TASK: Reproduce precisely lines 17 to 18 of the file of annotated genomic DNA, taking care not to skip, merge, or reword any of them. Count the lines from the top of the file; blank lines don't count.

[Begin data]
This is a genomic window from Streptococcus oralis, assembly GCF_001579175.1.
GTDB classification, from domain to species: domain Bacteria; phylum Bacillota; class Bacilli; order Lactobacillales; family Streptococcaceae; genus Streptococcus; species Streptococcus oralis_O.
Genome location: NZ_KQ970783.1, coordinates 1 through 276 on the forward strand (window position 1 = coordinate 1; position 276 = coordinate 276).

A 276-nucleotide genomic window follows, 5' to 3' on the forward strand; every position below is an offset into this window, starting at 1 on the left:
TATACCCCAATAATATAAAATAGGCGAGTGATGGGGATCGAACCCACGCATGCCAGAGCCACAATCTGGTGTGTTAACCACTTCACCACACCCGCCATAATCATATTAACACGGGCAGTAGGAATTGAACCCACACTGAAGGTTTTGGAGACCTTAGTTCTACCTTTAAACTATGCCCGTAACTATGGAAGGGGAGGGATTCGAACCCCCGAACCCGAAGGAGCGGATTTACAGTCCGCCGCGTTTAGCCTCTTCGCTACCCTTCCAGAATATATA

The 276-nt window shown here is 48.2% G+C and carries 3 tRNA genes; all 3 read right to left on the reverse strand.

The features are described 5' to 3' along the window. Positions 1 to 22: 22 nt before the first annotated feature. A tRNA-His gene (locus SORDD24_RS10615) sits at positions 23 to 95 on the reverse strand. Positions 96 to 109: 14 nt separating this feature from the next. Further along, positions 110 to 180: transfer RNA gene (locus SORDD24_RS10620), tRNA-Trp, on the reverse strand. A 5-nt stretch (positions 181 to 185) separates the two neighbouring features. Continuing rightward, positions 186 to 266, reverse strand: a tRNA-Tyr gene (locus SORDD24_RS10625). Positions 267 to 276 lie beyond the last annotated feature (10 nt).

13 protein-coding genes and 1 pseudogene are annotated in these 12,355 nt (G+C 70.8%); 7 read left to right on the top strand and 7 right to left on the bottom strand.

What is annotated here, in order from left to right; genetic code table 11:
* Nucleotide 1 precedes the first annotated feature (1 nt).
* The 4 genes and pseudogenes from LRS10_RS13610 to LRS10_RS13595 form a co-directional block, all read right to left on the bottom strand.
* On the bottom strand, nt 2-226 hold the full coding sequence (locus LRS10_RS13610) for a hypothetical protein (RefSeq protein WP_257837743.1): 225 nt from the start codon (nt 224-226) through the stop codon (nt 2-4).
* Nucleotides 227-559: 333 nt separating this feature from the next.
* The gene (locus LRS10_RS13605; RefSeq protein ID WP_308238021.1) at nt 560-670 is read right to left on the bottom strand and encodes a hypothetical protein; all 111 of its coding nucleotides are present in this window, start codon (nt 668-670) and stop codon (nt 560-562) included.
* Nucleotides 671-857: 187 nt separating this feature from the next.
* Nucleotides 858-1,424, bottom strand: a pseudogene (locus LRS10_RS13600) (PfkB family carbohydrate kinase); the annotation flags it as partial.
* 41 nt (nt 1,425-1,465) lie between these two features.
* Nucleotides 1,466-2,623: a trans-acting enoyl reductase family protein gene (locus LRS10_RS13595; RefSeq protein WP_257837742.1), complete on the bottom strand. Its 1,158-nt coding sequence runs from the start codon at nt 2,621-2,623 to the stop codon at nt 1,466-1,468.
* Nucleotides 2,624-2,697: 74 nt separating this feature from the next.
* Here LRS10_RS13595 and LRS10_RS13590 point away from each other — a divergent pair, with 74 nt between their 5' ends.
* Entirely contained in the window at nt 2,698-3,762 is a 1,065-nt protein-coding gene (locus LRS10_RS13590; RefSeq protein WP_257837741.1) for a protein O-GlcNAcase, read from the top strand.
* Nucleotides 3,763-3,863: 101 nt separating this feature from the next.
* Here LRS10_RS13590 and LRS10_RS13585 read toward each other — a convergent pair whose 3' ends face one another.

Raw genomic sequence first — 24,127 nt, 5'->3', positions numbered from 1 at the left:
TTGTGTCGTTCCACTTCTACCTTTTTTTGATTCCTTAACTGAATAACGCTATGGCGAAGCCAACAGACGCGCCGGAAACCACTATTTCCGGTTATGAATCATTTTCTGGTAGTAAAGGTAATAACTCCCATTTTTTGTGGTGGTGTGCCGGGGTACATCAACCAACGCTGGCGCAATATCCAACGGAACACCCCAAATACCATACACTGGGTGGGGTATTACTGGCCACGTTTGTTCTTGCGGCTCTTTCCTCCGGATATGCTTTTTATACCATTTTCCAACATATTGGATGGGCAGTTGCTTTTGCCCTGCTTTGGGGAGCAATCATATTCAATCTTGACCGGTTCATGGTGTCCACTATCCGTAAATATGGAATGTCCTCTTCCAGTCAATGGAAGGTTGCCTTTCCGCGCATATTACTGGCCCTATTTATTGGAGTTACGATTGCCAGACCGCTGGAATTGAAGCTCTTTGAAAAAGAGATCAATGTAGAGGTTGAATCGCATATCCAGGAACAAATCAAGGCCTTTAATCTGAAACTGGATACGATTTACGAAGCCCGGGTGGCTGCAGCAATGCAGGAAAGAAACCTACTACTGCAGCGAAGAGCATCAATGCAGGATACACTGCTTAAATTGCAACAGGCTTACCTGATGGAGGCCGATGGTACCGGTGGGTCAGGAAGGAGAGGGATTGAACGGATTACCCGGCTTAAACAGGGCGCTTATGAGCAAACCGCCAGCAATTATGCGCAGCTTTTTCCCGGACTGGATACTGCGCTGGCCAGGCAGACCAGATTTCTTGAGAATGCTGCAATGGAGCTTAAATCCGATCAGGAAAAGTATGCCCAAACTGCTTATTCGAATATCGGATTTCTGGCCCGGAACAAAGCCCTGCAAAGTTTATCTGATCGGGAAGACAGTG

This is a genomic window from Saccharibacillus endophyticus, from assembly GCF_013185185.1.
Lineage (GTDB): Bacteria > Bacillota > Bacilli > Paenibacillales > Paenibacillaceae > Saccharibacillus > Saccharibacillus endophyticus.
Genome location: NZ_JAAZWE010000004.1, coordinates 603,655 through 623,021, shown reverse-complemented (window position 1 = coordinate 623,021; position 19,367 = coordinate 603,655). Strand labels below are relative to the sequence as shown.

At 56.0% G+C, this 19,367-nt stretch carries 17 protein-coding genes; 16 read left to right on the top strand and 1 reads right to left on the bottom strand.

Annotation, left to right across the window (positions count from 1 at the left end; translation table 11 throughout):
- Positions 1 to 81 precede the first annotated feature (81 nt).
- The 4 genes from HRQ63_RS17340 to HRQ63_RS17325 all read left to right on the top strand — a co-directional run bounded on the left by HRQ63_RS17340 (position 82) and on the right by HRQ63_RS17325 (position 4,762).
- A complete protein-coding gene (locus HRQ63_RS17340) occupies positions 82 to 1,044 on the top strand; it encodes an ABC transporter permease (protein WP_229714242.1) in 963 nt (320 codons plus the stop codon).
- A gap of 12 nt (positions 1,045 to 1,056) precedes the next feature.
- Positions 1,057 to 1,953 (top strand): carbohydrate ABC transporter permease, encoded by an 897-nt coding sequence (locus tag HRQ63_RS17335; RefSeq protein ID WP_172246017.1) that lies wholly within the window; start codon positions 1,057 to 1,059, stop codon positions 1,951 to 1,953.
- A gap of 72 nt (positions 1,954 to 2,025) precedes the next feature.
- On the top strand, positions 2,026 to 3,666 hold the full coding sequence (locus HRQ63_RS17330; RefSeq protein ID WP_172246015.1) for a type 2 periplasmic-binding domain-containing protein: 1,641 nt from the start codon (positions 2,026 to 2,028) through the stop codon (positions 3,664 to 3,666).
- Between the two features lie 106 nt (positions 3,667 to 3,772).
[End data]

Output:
* 41 nt (nt 1,425-1,465) lie between these two features.
* Nucleotides 1,466-2,623: a trans-acting enoyl reductase family protein gene (locus LRS10_RS13595; RefSeq protein WP_257837742.1), complete on the bottom strand. Its 1,158-nt coding sequence runs from the start codon at nt 2,621-2,623 to the stop codon at nt 1,466-1,468.